My Local Reserve

I was going to call this blog, “My Favourite Nature Reserve”, but I think I would already be contradicting myself, because in my previous post I have already said that it was RSPB Old Moor, and thinking about it, Titchwell Marsh is up there too, but that has the unfair advantage that we only go there, when we are on holiday in Norfolk, so I’m bound to be happier! But I really do believe this one is my favourite.

However in number 1 spot of my favourite reserves is (fanfare please) Attenborough Nature reserve in Nottingham. Before going into too much depth, I will give you a bullet point summary of why:

    1) It’s a 10 minute drive from my doorstep (No long drive for the kids to get stroppy about).
    2) It has a huge diversity of wildlife to see.
    3) It has a great cafe, which does huge doorstep bacon butties, and the best cakes and flapjacks.
    4) There is also a Costa and a McDonalds nearby, for picking up a warming drink beforehand in the winter, and for bribing the kids, who may start to get a bit weary on the way round.
    5) It is the location of some of my greatest sightings ever!
Attenborough Nature Reserve – The Basics

Attenborough Nature Reserve

For extra information see: http://www.attenboroughnaturecentre.co.uk and for my suggested walking routes around the site have a look at http://www.spotterjotter.co.uk/walkingroutes.aspx?locid=23

 

Attenborough was where I got back into wildlife and nature in general. I have always been interested in Birds since I was a child, but slowly and gradually over the years I had let other things take over, computers, drinking, girls (well, one particular girl, Jo, who is now my wife), jobs, kids, etc…

So many years ago, myself and Jo decided to go for a walk round Attenborough for the first time, fed the ducks, had a slice of cake and a drink in the cafe, and generally had a nice time, without taking too much notice of the actual specifics of the surrounding birds. I probably didn’t realise it at the time, but this is where it all started again.

Over the next few years, and the introduction of a baby Abbie we visited again and again, and slowly we all started to notice more, recognise new birds and look them up when we got home in a new Bird book, and went from looking at “ducks” to Mallards, Tufted Ducks, Grebes, and the awesome king of the water, the Grey Heron.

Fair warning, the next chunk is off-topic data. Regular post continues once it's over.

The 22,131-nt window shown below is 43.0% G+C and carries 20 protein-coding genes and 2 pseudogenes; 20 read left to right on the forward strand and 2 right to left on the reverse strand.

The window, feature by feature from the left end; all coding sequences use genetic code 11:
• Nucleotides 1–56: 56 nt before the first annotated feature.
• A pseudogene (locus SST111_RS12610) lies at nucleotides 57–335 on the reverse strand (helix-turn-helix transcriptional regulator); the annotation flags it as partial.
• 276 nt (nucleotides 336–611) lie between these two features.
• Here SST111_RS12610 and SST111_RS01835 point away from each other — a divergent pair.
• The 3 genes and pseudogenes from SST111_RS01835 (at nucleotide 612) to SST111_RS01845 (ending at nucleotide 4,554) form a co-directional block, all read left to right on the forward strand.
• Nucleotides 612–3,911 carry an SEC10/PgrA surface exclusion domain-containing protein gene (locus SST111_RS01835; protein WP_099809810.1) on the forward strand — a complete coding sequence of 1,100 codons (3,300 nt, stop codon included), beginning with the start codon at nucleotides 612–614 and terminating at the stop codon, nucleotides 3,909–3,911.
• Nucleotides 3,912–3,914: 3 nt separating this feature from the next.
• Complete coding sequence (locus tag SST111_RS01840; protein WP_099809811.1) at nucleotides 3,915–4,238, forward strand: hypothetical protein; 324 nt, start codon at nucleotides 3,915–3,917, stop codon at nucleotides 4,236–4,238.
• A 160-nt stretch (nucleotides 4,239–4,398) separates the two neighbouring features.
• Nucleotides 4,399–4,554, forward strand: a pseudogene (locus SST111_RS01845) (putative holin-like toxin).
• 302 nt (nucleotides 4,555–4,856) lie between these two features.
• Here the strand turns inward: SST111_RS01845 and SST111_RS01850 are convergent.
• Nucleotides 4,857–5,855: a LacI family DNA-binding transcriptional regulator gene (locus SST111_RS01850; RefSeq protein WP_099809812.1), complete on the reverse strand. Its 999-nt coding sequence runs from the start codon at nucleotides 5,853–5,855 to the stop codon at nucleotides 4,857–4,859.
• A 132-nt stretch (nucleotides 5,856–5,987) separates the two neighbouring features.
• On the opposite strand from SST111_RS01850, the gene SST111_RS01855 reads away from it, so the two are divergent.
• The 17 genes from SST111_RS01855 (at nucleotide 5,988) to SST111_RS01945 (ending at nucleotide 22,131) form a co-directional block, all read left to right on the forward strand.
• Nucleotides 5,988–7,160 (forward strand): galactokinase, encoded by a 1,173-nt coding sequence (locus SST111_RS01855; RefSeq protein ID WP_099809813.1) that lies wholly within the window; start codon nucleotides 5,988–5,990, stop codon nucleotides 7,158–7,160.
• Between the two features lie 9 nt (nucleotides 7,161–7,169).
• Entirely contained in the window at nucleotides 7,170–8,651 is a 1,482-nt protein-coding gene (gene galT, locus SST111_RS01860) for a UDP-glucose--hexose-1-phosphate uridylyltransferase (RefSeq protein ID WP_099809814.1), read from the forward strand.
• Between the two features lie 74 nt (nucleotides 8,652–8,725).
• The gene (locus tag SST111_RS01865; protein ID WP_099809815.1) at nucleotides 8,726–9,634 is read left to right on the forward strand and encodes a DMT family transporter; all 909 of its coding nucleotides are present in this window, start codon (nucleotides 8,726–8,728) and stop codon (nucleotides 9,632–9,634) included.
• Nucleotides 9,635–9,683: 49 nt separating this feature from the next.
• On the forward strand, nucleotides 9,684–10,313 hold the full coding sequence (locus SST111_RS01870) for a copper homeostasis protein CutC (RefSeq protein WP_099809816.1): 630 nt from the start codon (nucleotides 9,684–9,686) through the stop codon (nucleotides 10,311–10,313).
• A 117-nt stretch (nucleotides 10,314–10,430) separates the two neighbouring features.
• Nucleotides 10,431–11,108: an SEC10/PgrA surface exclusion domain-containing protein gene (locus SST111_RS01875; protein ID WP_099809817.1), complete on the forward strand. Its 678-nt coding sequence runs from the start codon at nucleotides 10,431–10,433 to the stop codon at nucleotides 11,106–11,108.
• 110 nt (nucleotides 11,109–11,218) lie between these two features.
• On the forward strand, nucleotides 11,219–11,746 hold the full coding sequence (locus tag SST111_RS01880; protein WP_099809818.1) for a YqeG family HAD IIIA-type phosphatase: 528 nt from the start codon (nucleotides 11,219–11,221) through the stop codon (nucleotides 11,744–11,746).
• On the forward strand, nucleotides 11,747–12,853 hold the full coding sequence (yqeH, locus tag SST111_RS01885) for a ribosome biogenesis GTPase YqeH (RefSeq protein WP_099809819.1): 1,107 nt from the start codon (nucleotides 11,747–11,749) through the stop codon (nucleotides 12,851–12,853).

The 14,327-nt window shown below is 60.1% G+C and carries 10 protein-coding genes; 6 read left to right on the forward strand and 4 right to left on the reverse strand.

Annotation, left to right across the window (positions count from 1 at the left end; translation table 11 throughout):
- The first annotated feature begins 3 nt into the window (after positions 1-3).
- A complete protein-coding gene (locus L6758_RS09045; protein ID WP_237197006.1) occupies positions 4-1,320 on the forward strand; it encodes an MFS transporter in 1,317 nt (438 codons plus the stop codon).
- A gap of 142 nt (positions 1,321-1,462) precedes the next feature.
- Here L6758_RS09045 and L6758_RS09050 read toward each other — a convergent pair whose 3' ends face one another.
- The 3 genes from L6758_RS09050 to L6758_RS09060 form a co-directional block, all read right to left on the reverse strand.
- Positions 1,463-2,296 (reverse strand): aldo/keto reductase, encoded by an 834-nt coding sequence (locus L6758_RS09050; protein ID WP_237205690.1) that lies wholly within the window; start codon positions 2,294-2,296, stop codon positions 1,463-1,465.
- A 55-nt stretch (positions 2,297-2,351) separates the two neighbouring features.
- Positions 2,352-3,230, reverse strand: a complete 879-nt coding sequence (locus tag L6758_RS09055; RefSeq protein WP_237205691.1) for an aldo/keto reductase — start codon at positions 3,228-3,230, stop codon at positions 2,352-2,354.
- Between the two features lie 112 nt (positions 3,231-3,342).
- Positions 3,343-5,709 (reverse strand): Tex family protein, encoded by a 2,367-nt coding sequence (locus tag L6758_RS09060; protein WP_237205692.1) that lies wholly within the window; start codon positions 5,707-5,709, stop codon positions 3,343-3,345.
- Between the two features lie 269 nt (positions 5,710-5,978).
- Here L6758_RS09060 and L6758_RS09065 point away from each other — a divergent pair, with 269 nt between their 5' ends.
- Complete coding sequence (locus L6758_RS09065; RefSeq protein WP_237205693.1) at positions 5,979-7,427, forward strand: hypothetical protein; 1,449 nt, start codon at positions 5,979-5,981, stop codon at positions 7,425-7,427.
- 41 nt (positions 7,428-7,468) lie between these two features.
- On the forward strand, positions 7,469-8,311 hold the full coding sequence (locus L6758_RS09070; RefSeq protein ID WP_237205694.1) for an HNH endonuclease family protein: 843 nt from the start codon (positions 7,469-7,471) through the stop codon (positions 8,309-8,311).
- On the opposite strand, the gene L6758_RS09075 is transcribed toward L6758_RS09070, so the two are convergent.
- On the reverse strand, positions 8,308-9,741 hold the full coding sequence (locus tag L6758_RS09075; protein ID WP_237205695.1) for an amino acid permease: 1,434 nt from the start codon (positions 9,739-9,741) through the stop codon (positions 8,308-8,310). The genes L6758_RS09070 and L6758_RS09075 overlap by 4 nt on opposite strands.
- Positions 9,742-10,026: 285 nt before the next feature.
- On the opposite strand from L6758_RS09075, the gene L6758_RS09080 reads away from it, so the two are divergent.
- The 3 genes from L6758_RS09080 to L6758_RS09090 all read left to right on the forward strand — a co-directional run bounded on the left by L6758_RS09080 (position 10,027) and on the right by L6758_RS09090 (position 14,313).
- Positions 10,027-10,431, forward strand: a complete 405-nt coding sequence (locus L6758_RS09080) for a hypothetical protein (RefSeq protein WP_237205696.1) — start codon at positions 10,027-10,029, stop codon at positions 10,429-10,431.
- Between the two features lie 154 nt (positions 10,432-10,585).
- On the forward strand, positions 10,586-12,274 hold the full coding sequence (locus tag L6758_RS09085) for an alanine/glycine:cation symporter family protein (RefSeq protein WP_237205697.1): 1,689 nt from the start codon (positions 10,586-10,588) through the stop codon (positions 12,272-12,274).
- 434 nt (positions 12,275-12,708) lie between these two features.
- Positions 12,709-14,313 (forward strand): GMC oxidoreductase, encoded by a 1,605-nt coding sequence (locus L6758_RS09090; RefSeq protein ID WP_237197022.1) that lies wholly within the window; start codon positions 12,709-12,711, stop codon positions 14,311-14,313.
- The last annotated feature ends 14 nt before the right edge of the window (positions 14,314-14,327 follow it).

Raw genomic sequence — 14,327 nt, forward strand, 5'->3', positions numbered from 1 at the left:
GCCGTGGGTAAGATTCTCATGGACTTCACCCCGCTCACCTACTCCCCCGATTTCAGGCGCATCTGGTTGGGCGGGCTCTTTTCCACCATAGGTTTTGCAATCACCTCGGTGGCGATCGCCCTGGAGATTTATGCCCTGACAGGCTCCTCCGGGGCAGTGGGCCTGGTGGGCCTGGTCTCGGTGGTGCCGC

After that, I remember seeing our first Little Egrets at Attenborough, and being impressed that something so exotic could come to a location so close to home.
Fast forward to now, Abbie is a moody teenager who reluctantly comes along with us, but our ground work has paid off, despite her appearance of disinterest, she cannot help herself but get excited when we see something new and rare, like the Green Woodpecker she saw last year.

The only downside with experience is that we now have become a bird snobs –
“What’s that?”
“It’s just a chaffinch.”

“What’s that?”
“Little Egret”

“Wow – what’s that singing in the bush over?”
“It’s just a Robin.”

A few years ago, Chaffinches, Robins, and especially Egrets got us excited, and now it has to be at least a Year tick to impress us!

Having visited for many years, I will let you into a few pro-tips to get the most out of your visit.

  1.  When you come out of the visit centre, and turn right over the big bridge, the scrape on your left is the best place to see birds!
    It the bit of land with channels of water running along it, just before you get the to path going to the Bittern Hide (The one of Stilts)
    In our years of visits we have seen a Snipe, a Jack Snipe, a Yellow Wagtail, and a Green Woodpecker there.
  2. This one applies to anywhere there are people and nature. If you see a group of people all looking in one direction, ask them what they are looking at!
    Birders may not appear it, but they are very friendly if you are interested. We have looked through other peoples binoculars, scopes and even on occasion borrowed a very expensive camera and lens to take pictures!
  3. If you turn left after the scrape and follow the path, you will get to the Bittern hide. Where you stand the best chance of seeing the elusive bird. To get the most out of this hide, you will need a decent pair of binoculars or a scope. (Or as per the previous tip, just sit close to someone who already has one!) I have never seen a Bittern (here, or anywhere) but I did once see a Water Rail from here through a borrowed scope!
  4. If you don’t turn left you get to the Kingfisher hide. I once saw a very distant kingfisher here, but with binoculars you can seen a large number of waterfowl across the vast area of water. Mandarin Ducks, Goldeneyes, and Ringer Plover have all been ticked off my list from this hide.
  5. Finally, don’t forget to sample the cake at the visitor centre, or start from here and take the homemade flapjack around with you!

Cheers
Dan

P.S If you see a family walking round Attenborough this weekend, with an especially noisy 4 year boy, please say hello! Even if it’s not us, then you’ll have made someone smile!

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2 thoughts on “My Local Reserve”

  1. Attenborough is my favourite, too. Saw my first woodpecker there and pochards. The café is great, with delicious cakes. You didn’t mention the board at the door of the Centre which shows you all the birds you’ve failed to see! Always gives us a laugh. We’re going on Monday and will take your list of tips. Thanks, Dan.

  2. Great Dan.
    My Grandson Harry ‘Aitch’ now three is always asking “whats that” yesterday it was a Pied Wagtail. Might have a trot with him around Attenborough and feed the ducks later.
    Shelley

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